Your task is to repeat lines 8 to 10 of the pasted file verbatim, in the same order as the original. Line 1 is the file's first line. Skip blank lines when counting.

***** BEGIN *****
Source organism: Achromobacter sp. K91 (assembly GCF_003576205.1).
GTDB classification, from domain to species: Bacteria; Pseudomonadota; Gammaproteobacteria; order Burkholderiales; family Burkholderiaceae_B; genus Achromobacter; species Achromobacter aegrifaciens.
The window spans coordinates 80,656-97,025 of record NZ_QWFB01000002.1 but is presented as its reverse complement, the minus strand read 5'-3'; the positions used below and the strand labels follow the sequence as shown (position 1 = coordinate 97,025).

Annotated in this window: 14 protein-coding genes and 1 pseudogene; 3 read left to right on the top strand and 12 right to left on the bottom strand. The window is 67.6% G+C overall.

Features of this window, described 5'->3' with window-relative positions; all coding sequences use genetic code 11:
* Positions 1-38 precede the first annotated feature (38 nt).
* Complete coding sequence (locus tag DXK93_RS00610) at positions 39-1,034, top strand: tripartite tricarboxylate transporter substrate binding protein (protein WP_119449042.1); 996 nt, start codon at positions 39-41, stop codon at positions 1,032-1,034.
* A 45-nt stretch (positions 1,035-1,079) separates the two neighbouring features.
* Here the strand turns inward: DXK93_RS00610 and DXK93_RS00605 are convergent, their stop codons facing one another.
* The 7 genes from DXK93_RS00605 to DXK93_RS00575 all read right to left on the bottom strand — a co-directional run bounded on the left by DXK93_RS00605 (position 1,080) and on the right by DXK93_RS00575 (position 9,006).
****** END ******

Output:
* A 45-nt stretch (positions 1,035-1,079) separates the two neighbouring features.
* Here the strand turns inward: DXK93_RS00610 and DXK93_RS00605 are convergent, their stop codons facing one another.
* The 7 genes from DXK93_RS00605 to DXK93_RS00575 all read right to left on the bottom strand — a co-directional run bounded on the left by DXK93_RS00605 (position 1,080) and on the right by DXK93_RS00575 (position 9,006).